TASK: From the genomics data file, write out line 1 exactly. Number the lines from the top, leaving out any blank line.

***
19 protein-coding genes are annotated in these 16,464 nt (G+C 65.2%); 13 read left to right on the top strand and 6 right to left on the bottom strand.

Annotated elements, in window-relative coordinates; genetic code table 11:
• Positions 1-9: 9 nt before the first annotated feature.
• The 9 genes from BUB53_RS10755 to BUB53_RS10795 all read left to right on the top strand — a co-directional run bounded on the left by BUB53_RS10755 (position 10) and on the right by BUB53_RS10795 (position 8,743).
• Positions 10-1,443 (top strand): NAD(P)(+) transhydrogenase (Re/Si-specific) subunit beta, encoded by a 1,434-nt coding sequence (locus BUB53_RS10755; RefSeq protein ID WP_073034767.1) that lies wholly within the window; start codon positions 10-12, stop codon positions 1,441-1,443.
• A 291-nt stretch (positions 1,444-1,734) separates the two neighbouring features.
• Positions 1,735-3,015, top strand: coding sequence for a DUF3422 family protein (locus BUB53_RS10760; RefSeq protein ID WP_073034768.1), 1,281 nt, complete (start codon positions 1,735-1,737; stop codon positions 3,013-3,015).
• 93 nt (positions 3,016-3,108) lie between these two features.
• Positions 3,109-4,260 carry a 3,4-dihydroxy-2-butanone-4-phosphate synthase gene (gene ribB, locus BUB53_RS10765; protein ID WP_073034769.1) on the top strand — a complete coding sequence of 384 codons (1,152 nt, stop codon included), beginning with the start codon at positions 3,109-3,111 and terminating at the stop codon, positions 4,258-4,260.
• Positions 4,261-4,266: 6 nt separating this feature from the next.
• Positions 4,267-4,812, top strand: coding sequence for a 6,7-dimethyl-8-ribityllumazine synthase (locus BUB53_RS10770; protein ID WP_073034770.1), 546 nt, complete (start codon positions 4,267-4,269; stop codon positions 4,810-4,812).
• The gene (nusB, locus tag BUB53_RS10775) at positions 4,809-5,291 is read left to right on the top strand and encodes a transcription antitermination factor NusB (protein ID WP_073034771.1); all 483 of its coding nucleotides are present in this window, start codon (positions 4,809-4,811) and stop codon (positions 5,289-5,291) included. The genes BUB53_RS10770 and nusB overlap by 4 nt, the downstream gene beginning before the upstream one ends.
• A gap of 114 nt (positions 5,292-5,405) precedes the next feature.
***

19 protein-coding genes are annotated in these 16,464 nt (G+C 65.2%); 13 read left to right on the top strand and 6 right to left on the bottom strand.